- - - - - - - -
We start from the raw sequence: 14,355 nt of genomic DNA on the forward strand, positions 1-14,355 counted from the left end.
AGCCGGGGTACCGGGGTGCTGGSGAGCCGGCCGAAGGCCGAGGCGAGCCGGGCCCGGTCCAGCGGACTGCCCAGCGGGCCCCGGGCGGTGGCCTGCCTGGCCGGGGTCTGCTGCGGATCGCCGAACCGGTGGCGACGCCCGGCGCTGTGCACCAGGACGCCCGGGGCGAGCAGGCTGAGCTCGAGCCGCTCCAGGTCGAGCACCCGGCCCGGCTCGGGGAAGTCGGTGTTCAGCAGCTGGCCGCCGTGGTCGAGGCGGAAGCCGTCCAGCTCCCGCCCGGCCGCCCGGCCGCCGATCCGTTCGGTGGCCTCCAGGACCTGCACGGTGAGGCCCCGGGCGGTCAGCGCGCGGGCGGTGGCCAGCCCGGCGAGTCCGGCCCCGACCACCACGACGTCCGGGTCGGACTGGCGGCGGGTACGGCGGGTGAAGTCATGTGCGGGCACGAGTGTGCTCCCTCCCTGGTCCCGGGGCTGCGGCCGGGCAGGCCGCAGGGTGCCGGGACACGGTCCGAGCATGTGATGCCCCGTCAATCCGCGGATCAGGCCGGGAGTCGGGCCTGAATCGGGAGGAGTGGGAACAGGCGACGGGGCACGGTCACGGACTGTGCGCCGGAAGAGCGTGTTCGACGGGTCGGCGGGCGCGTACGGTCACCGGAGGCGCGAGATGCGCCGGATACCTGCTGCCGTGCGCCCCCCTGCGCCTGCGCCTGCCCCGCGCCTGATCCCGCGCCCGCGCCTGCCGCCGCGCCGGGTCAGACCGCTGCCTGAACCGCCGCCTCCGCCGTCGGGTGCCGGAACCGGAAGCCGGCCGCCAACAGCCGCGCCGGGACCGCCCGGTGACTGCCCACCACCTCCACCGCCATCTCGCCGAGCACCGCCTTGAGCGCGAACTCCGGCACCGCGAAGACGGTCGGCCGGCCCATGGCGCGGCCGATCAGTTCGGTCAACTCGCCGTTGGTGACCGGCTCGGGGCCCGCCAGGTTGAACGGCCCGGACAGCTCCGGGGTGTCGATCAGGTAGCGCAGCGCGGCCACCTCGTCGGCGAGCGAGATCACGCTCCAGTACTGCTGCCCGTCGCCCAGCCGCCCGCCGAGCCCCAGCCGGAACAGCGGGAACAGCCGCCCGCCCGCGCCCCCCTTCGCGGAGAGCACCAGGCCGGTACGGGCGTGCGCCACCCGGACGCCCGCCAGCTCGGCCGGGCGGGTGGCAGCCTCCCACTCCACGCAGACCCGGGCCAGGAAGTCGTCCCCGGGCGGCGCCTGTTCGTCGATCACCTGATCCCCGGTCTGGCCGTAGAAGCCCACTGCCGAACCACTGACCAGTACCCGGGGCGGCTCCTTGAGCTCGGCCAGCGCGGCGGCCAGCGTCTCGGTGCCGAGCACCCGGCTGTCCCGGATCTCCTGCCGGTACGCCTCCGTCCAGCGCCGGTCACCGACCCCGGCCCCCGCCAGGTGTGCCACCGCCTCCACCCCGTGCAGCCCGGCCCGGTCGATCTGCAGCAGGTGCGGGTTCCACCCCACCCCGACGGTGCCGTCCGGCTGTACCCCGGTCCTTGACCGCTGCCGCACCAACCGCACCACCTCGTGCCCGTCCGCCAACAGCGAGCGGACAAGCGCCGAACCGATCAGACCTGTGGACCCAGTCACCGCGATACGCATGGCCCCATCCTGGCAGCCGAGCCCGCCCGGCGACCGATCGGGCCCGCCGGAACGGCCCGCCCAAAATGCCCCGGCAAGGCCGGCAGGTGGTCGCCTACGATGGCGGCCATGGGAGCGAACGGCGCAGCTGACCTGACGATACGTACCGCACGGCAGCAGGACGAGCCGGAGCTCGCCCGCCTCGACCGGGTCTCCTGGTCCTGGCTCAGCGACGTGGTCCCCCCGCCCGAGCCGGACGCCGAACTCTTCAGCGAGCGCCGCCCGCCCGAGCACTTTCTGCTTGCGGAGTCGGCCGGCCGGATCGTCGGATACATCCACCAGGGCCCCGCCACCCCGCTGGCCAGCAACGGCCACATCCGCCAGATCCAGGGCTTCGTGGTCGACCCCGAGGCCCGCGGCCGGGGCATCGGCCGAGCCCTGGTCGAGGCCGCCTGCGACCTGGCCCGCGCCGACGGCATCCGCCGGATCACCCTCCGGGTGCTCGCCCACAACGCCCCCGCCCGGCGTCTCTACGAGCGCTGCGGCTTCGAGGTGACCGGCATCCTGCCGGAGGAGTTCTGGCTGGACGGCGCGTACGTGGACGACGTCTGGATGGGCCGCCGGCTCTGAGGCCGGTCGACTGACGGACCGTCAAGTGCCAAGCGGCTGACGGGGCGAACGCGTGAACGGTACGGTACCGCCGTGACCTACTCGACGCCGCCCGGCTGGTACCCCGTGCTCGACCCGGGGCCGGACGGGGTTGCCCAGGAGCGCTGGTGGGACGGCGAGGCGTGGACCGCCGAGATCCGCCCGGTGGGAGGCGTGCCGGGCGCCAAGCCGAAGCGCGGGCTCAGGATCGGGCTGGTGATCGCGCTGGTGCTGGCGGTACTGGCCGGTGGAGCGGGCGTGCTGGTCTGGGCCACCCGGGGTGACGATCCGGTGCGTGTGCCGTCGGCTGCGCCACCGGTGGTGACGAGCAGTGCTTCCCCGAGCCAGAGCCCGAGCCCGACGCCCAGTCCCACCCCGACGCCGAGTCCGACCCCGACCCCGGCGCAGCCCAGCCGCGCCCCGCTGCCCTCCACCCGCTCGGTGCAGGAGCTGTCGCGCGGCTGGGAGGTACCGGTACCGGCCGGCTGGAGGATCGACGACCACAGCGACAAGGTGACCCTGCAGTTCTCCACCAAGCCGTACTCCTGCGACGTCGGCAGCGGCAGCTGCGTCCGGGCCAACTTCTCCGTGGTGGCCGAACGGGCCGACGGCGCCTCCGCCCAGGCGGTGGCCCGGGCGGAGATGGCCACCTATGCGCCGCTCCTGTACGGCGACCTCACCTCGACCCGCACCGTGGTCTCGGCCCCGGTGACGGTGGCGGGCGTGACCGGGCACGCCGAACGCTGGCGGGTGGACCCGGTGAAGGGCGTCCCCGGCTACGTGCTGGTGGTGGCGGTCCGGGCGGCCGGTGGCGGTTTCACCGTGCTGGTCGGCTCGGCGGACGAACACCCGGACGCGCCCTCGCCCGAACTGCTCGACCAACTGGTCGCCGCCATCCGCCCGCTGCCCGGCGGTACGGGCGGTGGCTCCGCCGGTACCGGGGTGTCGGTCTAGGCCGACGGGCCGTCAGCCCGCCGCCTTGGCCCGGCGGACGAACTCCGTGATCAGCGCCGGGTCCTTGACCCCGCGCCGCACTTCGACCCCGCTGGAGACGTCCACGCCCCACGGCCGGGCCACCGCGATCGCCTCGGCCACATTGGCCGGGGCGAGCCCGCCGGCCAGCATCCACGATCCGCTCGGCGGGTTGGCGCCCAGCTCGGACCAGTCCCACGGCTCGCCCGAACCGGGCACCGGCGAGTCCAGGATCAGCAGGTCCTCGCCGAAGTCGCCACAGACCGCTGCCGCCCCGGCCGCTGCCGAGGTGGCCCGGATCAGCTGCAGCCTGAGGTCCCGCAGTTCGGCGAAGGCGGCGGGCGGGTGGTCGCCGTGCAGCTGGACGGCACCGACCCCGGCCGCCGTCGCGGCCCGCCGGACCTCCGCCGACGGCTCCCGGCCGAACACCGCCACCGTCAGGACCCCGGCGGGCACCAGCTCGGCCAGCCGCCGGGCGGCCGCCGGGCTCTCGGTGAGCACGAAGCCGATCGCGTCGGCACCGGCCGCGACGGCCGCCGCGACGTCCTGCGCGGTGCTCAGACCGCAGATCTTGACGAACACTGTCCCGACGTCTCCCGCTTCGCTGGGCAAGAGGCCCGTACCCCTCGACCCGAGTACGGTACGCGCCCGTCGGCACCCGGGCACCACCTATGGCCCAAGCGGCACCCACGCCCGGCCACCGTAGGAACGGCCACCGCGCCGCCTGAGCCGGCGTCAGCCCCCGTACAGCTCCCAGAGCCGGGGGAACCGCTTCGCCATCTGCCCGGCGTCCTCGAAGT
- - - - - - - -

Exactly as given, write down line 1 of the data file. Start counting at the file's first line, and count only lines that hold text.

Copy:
We start from the raw sequence: 14,355 nt of genomic DNA on the forward strand, positions 1-14,355 counted from the left end.